Should I hire an account manager? This is a question most language service providers (LSPs) will be trying to answer at some point during their growth trajectory.
Once a lead becomes an actual customer, the sales Core Function of an LSP takes the form of account management. The key responsibility of the account manager is to foster the relationship and grow the business with this customer.
Sometimes, the people you have are not enough to respond to growing demand from your existing customers in a timely manner, because no one anticipated it. Or worse, you are missing out on potential opportunities to grow the business because production is too absorbed by delivering projects and salespeople are too busy hunting for new clients and you didn’t know there was a whole new business line to develop with the customer. These are the moments you should seriously consider bringing on board a dedicated account manager. The larger your company grows, the bigger the need for one becomes.
(Non-Traditional) Revenue Growth Through Customer-Centric Project Management Although it is not "traditional," project managers can generate more revenue than even the best salespeople … with the right tools and training. In this discussion, Tucker Johnson (Managing Director, Nimdzi Insights) and Vera Richards (VP, Akorbi Translation and Localization) will share their experience turning traditional operations teams […]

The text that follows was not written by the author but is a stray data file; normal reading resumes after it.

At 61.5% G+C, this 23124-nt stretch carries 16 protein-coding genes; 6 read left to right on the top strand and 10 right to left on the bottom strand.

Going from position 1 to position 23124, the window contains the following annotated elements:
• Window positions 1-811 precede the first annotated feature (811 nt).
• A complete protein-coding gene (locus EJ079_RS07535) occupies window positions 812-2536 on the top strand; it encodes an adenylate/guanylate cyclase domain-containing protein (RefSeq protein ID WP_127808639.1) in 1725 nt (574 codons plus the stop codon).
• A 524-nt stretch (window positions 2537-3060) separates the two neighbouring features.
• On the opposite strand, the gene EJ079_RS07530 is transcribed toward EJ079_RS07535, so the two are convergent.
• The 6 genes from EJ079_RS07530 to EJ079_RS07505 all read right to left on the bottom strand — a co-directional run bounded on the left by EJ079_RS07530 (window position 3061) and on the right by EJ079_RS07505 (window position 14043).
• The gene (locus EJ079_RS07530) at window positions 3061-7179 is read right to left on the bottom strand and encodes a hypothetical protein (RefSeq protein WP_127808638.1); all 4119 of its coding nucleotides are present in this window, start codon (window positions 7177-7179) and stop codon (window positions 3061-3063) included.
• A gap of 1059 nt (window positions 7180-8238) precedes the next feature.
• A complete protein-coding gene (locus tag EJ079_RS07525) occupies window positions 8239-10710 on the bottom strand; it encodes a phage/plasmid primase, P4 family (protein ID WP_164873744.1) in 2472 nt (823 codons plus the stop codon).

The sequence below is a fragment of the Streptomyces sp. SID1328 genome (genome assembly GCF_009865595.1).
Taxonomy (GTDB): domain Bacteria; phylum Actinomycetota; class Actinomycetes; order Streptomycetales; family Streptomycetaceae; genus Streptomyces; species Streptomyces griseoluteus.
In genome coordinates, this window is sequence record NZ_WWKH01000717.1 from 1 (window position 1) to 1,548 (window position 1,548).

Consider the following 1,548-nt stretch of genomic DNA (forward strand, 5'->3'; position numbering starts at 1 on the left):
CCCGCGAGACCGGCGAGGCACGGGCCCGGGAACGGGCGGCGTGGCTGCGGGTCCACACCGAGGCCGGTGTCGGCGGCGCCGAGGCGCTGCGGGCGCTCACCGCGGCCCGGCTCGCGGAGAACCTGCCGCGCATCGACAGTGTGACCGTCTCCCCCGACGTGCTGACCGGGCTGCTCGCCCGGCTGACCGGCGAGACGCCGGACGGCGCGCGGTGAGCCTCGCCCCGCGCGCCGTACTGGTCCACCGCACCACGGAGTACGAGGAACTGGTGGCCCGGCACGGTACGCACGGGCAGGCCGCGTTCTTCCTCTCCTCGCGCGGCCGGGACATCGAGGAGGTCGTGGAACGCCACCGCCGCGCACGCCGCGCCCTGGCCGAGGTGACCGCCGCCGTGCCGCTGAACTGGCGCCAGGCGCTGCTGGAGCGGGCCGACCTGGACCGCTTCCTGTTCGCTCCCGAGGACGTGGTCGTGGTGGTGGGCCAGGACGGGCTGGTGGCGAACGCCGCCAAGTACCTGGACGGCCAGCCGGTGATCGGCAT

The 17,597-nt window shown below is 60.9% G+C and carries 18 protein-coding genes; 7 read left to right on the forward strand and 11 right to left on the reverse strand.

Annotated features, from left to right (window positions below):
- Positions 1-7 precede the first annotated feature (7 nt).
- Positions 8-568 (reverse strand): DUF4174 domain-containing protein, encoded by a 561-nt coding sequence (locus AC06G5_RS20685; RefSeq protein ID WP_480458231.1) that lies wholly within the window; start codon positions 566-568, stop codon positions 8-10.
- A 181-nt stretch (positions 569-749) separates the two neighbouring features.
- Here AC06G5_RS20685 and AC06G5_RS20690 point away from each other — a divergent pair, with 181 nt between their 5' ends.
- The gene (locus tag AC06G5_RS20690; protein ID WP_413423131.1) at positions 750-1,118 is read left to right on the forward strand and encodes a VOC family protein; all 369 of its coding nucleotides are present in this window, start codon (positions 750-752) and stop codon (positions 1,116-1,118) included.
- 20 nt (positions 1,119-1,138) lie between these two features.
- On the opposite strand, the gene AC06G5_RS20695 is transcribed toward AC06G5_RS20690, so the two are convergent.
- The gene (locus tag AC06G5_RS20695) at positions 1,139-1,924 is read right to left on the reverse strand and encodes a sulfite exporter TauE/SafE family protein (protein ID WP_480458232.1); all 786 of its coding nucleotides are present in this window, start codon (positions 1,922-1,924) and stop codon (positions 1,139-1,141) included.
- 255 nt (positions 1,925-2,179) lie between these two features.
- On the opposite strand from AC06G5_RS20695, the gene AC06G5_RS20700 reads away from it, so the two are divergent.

Sales is a function that happens (or should happen) every single time a customer or potential customer interacts with, hears about, or talks about your company. Ultimately, everybody in the company is responsible for sales.
On June 10, 2020, we published our Nimdzi Language Technology Atlas, the comprehensive resource that maps hundreds of language technology solutions from all around the world. Two months later, after receiving and reviewing feedback from more than three dozen companies who submitted requests to add new tools or change their categorization, we released an update to the infographic on August 27.
On August 21 and 22, 280 participants from 16 countries met for the 11th Translation Forum Russia. The conference has been held annually for over a decade, but for the first time it switched to online. Fortunately, the new format didn’t put a damper on the TFR’s usual heated discussions, provocative presentations, and innovative ideas.